William Saletan, the columnist with the human nature beat at Slate, has a piece about the effects of brain damage on moral reasoning. It is called, Mind Makes Right: Brain damage, evolution, and the future of morality.
I’m mentioning it here because a lot goes wrong in this column. The impression I get is that Saletan has happened on a weighty and exciting topic, and is casting about for an opinion about it. Combine that with sloppy use of the words ‘ethics’ and morality’, and it lacks clarity and focus. Even worse, he makes the mistake of saying thinks like this:
… brain science has discredited religion and philosophy, but don’t worry: Morality won’t disappear. Brain science is offering itself as the new authority. What’s moral, in the new world, is what’s normal, natural, necessary, and neurologically fit.
Umm, no. While it may be damaging to religion, neuroscience hasn’t discredited philosophy. Why would he think so? Neuroscience isn’t telling us anything about the morally right choice in a particular situation. It is telling us how we make moral decisions.
The error Saletan makes is sometimes called a naturalistic fallacy, although people who quibble (i.e. any philosopher worth their salt) will tell you it is really an example of the is-ought distinction going awry: roughly put, you can’t generate ethical conclusions from purely factual premises.
It doesn’t get any better. Here is his quick history about the evolution of human moral psychology:
As our ancestors adapted from small, kin-based groups toward elaborate nation-states, the brain evolved from reflexive emotions toward the abstract reasoning power that gave birth, in this millennium, to utilitarianism.
I hope that this statement does not suggest to some that utilitarian thinking is a product of J.S. Mill’s utilitarianism. The theory is just an elegant statement of how people have decided moral problems for a the very long time that is human history. High-order moral thinking is not something new to the human species. Neither is thinking that considers the ethical consequences of actions.
However, this does suggest an interesting avenue of thinking. Evolutionary processes have resulted in abstract thinking which allows us to consider moral problems without relying on emotions. Why is this? What evolutionary advantage is there to high-order moral decision-making? Is this just a general aptitude at reasoning applied to moral problems on an ad hoc basis? At what point in human history did biology permit moral thinking we would recognize as such?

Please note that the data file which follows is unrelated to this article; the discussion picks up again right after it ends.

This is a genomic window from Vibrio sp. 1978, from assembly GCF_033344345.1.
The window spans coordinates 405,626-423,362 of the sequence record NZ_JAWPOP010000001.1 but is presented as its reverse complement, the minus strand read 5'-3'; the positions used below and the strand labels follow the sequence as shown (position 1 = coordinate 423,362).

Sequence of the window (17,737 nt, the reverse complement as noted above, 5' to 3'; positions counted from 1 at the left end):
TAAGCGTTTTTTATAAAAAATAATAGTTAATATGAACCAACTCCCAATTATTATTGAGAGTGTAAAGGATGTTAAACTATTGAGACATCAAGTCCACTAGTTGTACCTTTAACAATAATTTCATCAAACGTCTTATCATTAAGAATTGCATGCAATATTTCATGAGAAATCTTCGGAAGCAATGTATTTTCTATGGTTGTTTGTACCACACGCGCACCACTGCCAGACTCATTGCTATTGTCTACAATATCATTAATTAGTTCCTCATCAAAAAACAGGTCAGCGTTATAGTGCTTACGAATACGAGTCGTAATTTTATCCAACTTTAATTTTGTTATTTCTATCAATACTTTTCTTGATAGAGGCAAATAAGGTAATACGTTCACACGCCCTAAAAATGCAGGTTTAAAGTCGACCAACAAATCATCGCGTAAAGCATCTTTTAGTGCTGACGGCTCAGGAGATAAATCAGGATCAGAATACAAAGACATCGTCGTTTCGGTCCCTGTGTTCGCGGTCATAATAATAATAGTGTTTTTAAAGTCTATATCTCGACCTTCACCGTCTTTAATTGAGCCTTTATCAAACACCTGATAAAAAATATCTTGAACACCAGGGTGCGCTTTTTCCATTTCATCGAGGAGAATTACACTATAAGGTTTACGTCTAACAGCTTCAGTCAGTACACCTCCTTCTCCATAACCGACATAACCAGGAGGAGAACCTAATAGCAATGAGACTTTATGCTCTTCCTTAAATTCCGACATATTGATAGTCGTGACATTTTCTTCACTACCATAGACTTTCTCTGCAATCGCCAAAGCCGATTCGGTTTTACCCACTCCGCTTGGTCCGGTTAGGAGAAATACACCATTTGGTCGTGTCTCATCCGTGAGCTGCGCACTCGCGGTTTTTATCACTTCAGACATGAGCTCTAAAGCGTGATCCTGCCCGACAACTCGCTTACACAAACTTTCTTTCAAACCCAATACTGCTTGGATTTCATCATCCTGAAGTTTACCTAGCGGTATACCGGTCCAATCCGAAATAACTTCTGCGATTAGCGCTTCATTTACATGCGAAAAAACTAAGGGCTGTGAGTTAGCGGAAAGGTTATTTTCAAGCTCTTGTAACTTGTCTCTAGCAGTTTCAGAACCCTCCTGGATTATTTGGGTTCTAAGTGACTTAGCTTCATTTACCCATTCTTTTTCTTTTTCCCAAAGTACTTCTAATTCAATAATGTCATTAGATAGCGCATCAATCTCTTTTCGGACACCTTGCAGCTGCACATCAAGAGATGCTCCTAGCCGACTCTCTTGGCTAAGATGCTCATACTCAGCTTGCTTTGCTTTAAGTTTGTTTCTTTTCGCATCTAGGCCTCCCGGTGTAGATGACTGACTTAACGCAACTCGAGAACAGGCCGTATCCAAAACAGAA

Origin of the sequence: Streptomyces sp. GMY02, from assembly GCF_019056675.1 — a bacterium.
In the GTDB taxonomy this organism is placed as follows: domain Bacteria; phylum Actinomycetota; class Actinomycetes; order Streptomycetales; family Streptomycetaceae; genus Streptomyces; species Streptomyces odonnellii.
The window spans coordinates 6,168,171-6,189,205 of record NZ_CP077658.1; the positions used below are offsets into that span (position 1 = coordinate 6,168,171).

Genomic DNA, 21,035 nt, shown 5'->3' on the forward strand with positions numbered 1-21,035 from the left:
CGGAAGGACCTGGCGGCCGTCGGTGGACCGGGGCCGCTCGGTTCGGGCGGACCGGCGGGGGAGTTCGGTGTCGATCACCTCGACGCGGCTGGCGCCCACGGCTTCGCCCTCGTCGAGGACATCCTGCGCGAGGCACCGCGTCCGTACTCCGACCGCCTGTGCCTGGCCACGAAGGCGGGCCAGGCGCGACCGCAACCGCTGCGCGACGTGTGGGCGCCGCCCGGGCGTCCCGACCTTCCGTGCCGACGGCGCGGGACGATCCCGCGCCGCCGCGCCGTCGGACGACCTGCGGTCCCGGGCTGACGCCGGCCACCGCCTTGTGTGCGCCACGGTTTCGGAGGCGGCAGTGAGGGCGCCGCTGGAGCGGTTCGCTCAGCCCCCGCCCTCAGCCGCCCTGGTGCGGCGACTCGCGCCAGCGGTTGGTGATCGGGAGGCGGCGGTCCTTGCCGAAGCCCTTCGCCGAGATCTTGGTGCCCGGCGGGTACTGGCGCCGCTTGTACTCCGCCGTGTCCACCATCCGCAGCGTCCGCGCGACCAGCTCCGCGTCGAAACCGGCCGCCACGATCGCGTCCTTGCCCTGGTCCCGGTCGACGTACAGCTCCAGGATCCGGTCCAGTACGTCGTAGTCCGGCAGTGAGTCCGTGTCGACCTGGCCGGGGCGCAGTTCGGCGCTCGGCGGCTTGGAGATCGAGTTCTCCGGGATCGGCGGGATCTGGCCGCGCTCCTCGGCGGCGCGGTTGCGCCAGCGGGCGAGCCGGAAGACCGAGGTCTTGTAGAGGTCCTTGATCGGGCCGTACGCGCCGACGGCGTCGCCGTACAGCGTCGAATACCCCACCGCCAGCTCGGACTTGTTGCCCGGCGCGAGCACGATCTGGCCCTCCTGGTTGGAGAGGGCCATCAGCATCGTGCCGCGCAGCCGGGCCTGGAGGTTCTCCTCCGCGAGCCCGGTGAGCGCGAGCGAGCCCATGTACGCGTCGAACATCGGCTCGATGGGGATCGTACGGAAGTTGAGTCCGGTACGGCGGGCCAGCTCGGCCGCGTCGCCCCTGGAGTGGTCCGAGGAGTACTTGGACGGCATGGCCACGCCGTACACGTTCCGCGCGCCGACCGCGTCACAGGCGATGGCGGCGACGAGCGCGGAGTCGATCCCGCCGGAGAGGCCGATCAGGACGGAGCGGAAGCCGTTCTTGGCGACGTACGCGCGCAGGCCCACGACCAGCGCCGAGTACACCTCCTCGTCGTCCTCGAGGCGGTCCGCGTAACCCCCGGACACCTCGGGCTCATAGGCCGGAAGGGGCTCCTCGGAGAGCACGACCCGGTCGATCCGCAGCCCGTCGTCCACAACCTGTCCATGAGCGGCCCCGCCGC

Those questions will be left for another day, because in his column, Saletan is more interested in the future implications of this research.
Once technology manipulates ethics, ethics can no longer judge technology. Nor can human nature discredit the mentality that shapes human nature. In a utilitarian world, what’s neurologically fit is utilitarianism. It’ll become the norm, the standard of right and wrong. Sure, a few mental relics of our primate ancestry will be lost. But it’ll be worth it. I think. (emphasis added)
Ouch. I can’t help but wonder if even Saletan knows what he means when he says, ‘nor can human nature discredit the mentality that shapes human nature.’ That’s a good example of an author trying to be pithy to the point of divorcing all meaning from a statement.
As for the substance of what he says, I think he is wrong once again.
Technology isn’t manipulating ethics, and even if it could, it would not prevent ethical judgements about technology
The fMRI technology being used by neuroscientists does not manipulate thoughts, attitudes, beliefs or ways of thinking. It allows us to observe activities in the brain, and learn more about moral cognition. In fairness, this does invite a materialist approach to ethical reasoning, and suggests we can alter moral reasoning by altering the brain. But even if some future technology could make people reason without moral emotions, they would continue to be able to make moral judgements about that technology. It doesn’t take our moral decisions away from us.
At present, neuroscience is telling us that people with some types of neurological structures decide moral questions in a particular way. We may, in the future, have access to ‘thought control’ medical interventions. But I doubt there will be a long line-up to clinics promising to make us all utilitarians by wacking our collective ventromedial prefrontal cortex with a ball-peen hammer.
Besides, as any philosophy student should know, we already have lots of choices about how we wish to think about moral problems. Neuroscience is telling us something about how we have those choices, not which choice we should make.
Update: The good folks at The Situationist point to the Slate article as well.